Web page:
Seth Walsh was a 13-year-old California boy who was openly gay, which apparently, in that part of the state (just outside of Bakersfield), was unacceptable.
And so he was bullied.
He was bullied so severely that 10 days ago he hung himself. Yesterday he died.
Walsh is not alone.
This month, there have been three suicides all over the country, all with similar stories. In Texas, 13-year-old Asher Brown shot himself September 23 after being relentlessly bullied for his perceived sexual orientation. And on September 9, Billy Lucas of Indiana hung himself for the same reason.
A 2009 survey of 7,261 middle and high school students found that at school nearly 9 out of 10 LGBT (Lesbian, Gay, Bisexual, and Transgendered) students experienced harassment at school.
So, who are the losers here? The ones just trying to live their lives and find out who they are or the disgusting little twerps making their lives hell?
Any child who feels the need to bully in general and be so relentlessly mean clearly has something going on at home that is far worse. But somehow with bullying over sexual orientation, they probably think it's OK. Their mother uses the word "fag" and their father says things are "gay."
Homophobia is such a part of our lives (in some circles) that very often people don't notice it. "You played that game like such a fag," one man jokes to another after winning at poker.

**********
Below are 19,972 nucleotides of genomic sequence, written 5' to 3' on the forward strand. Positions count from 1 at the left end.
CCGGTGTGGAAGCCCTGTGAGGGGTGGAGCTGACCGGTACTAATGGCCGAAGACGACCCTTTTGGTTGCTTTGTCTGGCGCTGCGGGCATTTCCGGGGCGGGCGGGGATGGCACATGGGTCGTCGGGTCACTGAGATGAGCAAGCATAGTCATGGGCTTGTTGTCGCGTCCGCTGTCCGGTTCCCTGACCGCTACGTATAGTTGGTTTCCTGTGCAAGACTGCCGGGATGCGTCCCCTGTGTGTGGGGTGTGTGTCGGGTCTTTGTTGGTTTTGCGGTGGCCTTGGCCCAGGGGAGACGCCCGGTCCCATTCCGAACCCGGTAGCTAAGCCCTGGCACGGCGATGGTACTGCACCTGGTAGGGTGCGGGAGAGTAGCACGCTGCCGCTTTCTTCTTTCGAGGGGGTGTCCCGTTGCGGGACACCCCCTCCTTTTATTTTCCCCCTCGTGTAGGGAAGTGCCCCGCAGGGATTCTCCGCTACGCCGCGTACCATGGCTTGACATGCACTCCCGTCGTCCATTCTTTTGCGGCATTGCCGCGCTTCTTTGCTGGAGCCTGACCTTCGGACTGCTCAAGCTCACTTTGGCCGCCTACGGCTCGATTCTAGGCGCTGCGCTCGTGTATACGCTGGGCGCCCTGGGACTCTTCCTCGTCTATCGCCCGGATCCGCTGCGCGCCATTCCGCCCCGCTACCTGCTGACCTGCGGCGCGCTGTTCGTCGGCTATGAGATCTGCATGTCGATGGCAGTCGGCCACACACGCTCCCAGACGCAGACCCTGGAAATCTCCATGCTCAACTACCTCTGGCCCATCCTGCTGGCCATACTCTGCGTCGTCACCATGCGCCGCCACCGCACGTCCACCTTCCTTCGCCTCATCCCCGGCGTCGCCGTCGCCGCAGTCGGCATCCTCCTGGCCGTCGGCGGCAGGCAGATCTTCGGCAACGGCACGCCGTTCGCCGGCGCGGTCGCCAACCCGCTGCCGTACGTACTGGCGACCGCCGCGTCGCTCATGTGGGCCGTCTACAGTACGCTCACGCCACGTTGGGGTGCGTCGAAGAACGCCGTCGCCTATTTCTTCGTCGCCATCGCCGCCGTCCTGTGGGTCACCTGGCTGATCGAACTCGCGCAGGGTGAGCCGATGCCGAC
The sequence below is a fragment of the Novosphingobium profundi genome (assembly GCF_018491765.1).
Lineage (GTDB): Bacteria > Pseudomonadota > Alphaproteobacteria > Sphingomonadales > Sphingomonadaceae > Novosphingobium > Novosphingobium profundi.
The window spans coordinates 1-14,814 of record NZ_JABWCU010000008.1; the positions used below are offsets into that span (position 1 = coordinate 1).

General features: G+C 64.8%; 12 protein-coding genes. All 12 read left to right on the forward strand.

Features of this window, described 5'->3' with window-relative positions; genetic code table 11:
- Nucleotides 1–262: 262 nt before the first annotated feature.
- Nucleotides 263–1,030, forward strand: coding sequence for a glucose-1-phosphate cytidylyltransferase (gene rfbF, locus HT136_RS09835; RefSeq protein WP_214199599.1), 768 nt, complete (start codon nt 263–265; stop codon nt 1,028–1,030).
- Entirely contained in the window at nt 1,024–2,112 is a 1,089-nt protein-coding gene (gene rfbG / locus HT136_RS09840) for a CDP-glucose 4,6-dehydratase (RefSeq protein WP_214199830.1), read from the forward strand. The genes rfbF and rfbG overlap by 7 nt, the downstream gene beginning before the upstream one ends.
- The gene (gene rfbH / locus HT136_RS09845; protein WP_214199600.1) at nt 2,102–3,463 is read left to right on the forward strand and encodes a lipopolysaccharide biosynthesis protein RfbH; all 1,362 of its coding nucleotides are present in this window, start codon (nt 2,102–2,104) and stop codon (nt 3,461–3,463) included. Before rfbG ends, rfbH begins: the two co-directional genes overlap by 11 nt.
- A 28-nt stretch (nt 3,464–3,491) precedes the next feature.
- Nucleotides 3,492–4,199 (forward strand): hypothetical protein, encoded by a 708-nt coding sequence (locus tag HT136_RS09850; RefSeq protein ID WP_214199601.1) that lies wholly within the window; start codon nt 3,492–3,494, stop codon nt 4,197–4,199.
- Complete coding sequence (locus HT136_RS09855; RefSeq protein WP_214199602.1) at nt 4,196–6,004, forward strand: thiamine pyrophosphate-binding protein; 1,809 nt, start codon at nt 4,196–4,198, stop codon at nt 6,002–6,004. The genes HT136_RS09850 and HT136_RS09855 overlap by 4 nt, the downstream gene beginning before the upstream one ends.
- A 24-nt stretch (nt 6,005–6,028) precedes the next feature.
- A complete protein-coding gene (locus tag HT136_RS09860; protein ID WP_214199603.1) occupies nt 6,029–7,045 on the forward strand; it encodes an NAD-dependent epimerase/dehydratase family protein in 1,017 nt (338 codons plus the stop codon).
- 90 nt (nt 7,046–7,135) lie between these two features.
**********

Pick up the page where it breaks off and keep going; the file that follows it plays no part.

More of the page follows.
"What are you, gay?" one man asks another after he expresses sadness about something. Somehow being "gay" in our culture is anything that's bad.
Children see this.
Dan Savage, the openly gay writer whose column Savage Love is nationally syndicated, has started a YouTube campaign he calls "It Gets Better" designed to show high school and middle school students that their torment will not last forever. And we all know that all those little middle school bullies are the ones later serving fries and looking like hags at the 10-year high school reunion.
But knowing that might not make it enough to help kids today. In these schools, the administration and faculty members are very often just as homophobic themselves. Homophobes have the upper hand right now.
Here are a few reasons to cut out your own homophobia today:
- You look stupid: If you openly hate gay people or you stand by and say that it's OK to ridicule and bash them because your religion tells you it is, then you look like a weak-minded follower.
- Buh-bye any chance of having sex with smart people: As we all get older, most women don't want to be with angry, racist, and homophobic men.
- People will know that you're actually homosexual: So many of the politicians and religious leaders (I'm looking at you, Bishop Eddie Long) who condemn homosexuality are actually only so hateful because they feel those urges themselves. The harder someone fights against something, the more likely they are actually it themselves.
- You are a hypocrite: The Bible says a lot of things, but perhaps the most important, most moral rule of all is "do unto others ..." Is this how you would want to be treated?
- You are teaching your children to hate: Maybe some people think this is OK, but if you're teaching your children to hate, you're limiting their future unless they learn to go against you. The world is changing and the homophobes are on the way down. Do you really want your child to be with them?
Fighting homophobia starts internally. These suicides are unacceptable and hopefully they will start a conversation that clearly needs to happen.
How do you fight homophobia?
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